In the days leading up to some recent moderate-sized earthquakes, instruments nearby have picked up brief low-frequency pulses in Earth’s magnetic field. A few scientists have proposed that such pulses, which seemed to become stronger and more frequent just before the earthquakes occurred, could serve as an early warning sign for impending seismic activity. Now, a team has come up with a model for how these magnetic pulses might be generated, though some critics say they may have a humanmade origin.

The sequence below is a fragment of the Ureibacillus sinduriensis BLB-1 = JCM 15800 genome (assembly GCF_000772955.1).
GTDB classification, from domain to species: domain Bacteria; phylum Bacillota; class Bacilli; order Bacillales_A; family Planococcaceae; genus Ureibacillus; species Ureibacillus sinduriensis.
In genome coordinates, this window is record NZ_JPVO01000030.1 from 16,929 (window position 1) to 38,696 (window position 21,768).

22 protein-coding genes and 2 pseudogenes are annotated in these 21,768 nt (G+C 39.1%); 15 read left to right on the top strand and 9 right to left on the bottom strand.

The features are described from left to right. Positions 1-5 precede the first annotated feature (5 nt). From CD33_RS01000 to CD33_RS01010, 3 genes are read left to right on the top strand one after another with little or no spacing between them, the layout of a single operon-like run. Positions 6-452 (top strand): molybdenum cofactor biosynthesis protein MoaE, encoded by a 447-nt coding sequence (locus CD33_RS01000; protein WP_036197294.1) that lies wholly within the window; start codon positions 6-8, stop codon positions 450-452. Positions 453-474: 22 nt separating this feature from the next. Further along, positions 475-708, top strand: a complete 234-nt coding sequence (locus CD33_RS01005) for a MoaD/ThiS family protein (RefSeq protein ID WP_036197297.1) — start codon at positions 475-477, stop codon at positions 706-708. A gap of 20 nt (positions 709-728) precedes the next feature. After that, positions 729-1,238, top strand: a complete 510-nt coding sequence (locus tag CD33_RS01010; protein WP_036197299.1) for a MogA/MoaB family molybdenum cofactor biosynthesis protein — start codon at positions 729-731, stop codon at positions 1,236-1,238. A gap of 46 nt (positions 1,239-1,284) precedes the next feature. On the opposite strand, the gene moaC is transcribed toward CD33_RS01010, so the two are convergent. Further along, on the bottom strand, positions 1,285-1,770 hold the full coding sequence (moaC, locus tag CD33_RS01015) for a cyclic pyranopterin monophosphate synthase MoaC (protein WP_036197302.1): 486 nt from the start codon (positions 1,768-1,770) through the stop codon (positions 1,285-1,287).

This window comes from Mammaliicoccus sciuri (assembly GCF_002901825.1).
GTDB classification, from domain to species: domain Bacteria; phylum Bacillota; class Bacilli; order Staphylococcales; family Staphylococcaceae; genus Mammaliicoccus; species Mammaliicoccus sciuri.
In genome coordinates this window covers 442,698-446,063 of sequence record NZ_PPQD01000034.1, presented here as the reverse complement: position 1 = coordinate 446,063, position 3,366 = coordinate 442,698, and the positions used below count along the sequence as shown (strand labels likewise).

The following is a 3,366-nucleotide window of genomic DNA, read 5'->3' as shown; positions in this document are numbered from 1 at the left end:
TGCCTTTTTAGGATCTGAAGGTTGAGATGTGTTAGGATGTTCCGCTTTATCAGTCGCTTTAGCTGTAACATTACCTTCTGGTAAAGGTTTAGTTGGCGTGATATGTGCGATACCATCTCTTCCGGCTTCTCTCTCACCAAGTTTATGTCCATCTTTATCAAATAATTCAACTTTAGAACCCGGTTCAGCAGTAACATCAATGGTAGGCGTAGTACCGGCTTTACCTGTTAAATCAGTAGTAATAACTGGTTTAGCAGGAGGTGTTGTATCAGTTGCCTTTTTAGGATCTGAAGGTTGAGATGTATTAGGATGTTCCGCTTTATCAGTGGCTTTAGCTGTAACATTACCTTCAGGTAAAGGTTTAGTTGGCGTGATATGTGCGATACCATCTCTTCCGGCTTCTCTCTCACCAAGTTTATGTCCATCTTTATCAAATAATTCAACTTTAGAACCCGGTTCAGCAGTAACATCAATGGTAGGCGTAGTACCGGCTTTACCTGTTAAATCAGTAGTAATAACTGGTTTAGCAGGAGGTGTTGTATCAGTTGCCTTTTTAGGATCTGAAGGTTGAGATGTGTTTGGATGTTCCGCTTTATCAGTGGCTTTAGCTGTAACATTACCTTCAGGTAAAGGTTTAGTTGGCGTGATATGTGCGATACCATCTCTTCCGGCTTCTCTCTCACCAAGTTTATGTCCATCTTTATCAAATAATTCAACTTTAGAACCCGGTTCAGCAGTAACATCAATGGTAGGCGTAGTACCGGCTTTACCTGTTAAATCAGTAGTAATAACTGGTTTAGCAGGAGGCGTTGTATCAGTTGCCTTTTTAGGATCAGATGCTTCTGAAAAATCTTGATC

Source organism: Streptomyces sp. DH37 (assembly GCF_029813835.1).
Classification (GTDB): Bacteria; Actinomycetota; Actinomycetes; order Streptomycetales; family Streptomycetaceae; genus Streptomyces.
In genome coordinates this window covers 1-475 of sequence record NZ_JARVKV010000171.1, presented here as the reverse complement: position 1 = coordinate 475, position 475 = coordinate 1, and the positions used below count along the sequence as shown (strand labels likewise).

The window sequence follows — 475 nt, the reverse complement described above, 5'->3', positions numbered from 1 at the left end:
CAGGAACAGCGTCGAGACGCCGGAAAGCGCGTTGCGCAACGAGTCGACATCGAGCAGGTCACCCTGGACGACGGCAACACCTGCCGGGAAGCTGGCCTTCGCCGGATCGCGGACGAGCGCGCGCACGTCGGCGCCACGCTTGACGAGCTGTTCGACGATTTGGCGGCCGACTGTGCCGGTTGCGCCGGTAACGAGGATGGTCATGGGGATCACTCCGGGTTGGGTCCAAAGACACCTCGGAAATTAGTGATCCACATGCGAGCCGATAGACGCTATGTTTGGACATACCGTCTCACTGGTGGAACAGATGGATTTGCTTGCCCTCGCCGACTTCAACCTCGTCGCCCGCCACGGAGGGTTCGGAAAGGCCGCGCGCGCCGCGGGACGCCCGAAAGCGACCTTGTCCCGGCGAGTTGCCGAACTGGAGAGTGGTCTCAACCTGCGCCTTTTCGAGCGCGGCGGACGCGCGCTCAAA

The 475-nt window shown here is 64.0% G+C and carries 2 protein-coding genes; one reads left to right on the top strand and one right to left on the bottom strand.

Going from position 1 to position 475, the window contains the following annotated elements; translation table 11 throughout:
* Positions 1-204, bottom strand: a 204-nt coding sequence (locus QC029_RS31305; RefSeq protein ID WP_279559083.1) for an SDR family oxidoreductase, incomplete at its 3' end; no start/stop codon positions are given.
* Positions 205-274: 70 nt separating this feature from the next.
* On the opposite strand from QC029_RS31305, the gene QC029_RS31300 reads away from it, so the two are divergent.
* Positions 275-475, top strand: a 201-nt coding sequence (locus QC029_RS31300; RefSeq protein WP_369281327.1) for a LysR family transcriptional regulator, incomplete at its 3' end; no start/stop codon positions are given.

Brief fluctuations in Earth’s magnetic field have been detected before many earthquakes in the past 50 years, says Friedemann Freund, a crystallographer at San Jose State University in California. For example, in the weeks before a magnitude-5.4 quake struck about 15 kilometers northeast of San Jose in October 2007, an instrument near the epicenter sensed a number of unusual magnetic pulses, presumably emanating from deep in the Earth. (The largest of them measured 30 nanoteslas, which is about 1/100,000th the typical strength of the planet’s magnetic field measured at Earth’s surface.) Those blips became more frequent as the day of the earthquake approached, Freund says. More recently, prior to several medium- to moderate-sized quakes in Peru, two sensitive magnetometers recorded the same sort of pulses.